Those who keep an eye on the cryptocurrency market will likely recently have become more aware of Polkadot and the DOT token. Polkadot made the news last week, by suddenly jumping into the Top 10 Cryptocurrency list – going by market capitalization – on CoinMarketCap. Polkadot is an ambitious project which seeks to lay the groundwork for a polychain Web3 future. To learn more about what that means and what the Polkadot coin represents, read on!
Polkadot was created by Gavin Wood in an attempt to design a more evolved version of Ethereum, which would be interoperable with the existing independent, isolated blockchains such as Ethereum and Bitcoin. In August 2019, Polkadot launched an experimental and unaudited version of its platform known as “Kusama.” Polkadot will launch its genesis block during 2020 with one relay chain and launch several parachains soon afterward, eventually ramping up to 100 parachains.
So, what exactly is the Polkadot token? Why are people calling it an Ethereum killer? What does the native DOT token do? We will cover all this and more in this article. If you want to learn more about crypto in general, be sure to check out the various blockchain and crypto courses available on Ivan on Tech Academy. Enroll today and use the promo code BLOG20 when joining the over 20,000 existing students to get 20% off!
What is Polkadot coin?
Polkadot describes itself as a next-gen blockchain protocol that connects several specialized blockchains into one unified system/network. Their main aim is to return control to the people, as opposed to giant conglomerates. The features of Polkadot are as follows:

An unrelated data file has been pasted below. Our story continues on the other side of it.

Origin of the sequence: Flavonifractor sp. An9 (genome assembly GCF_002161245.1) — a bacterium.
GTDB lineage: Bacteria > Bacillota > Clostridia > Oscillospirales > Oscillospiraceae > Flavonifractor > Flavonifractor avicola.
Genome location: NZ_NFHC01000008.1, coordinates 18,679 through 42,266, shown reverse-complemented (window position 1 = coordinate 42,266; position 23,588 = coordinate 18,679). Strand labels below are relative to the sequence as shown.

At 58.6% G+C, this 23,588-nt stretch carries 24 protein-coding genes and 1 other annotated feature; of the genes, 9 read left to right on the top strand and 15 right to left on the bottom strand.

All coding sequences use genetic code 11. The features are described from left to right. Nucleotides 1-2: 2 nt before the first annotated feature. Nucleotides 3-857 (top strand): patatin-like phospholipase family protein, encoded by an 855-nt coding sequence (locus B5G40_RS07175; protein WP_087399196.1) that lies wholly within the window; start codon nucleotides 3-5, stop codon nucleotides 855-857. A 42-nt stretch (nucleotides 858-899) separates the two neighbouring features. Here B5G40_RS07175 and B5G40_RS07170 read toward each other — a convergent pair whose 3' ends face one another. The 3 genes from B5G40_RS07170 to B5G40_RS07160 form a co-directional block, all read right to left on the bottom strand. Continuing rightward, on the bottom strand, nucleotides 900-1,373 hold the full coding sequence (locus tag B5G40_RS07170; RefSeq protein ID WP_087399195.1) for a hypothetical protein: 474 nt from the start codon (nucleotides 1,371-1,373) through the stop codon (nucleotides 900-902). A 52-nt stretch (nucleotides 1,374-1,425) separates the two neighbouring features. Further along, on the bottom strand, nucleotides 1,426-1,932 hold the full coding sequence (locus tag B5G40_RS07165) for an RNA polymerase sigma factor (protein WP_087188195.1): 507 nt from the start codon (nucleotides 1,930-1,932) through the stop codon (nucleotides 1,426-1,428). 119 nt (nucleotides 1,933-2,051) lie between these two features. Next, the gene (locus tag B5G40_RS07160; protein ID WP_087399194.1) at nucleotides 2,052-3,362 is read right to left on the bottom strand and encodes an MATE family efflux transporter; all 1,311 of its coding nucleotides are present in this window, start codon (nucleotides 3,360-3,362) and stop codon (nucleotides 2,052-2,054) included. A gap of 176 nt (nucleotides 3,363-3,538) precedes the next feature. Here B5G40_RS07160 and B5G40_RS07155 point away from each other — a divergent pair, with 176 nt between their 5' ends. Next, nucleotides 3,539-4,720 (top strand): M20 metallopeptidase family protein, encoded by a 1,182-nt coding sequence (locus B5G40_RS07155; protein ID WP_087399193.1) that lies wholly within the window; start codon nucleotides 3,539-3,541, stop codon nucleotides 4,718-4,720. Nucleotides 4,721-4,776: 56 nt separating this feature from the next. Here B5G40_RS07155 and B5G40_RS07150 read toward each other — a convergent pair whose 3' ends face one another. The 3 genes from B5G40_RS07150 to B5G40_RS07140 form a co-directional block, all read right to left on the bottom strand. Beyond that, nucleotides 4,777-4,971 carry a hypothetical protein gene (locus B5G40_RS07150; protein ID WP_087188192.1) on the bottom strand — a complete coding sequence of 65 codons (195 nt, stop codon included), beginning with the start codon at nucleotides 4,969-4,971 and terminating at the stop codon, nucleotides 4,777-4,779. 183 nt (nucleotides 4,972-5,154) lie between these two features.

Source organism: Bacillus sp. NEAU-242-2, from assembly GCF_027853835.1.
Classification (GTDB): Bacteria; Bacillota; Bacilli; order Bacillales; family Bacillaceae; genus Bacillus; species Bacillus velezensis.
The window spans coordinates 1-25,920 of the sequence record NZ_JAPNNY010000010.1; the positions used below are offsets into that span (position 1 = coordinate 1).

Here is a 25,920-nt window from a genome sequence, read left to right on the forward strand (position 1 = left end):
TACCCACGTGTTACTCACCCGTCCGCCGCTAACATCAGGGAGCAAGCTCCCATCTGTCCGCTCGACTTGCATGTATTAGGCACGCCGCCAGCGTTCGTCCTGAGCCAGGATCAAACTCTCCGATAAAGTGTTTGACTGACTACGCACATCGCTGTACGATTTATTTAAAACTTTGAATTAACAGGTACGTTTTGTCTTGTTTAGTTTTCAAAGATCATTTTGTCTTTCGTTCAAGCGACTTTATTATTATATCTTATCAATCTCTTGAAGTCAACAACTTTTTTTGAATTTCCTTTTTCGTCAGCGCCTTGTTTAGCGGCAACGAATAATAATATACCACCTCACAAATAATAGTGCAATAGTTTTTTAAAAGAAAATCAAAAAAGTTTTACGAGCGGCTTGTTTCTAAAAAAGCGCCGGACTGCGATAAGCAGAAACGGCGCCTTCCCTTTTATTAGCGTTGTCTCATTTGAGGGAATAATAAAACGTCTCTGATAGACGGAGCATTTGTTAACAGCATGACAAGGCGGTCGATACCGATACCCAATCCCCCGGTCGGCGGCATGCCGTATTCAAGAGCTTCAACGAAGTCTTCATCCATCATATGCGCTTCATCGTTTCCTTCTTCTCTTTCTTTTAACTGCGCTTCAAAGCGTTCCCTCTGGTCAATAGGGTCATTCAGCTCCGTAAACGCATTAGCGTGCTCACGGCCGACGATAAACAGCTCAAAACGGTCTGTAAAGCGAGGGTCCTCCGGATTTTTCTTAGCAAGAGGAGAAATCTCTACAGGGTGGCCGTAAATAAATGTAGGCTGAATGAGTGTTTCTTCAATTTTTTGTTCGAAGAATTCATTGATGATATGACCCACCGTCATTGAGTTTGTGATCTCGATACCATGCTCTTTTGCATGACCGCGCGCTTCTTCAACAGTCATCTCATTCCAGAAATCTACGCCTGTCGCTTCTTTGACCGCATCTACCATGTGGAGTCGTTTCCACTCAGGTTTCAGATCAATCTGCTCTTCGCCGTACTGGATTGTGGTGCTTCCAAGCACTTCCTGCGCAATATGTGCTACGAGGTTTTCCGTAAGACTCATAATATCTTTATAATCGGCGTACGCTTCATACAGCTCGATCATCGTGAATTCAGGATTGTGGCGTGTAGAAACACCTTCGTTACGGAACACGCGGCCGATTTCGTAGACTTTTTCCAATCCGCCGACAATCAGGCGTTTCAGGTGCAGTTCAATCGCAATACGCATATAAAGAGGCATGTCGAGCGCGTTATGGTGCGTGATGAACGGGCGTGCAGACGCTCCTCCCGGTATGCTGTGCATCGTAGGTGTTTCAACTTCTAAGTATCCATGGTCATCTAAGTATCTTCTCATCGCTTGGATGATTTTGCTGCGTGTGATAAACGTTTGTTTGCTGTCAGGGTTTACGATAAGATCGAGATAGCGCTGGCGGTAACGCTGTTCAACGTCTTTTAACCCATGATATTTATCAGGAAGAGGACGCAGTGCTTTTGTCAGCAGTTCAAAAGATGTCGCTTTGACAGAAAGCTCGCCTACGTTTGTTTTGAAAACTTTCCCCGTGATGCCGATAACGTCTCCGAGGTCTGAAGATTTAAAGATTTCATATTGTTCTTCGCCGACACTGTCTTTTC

- Promotes interoperability: By connecting all these different blockchains, Polkadot promotes unprecedented interoperability between these diverse ecosystems.
- Scalability: A standard set of validators can operate the multiple blockchains connected via Polkadot. This helps increase scalability exponentially.
- Innovation: Polkadot’s substrate framework enables you to create a custom blockchain easily. This ease of development should encourage more developers to participate in the system.
- Removing forks: Forks can cause havoc and split up communities (just ask Bitcoin and Ethereum). Polkadot can integrate new features, fix bugs, and upgrade without needing to fork.
- Better security: Polkadot coin allows chains to interact with each other meaningfully while remaining independent enough to run their unique governance models.
Polkadot coin structure
To understand Polkadot’s basic structure, you need to familiarize yourself with the following concepts:
- Relay Chain: The base Polkadot chain is the relay chain that connects all these individual chains. As such, they can organically solve interoperability issues between these connecting chains.
- Parachain: This stands for parallelized chains that run through the Polkadot network. These help scale up the system by parallelizing operations.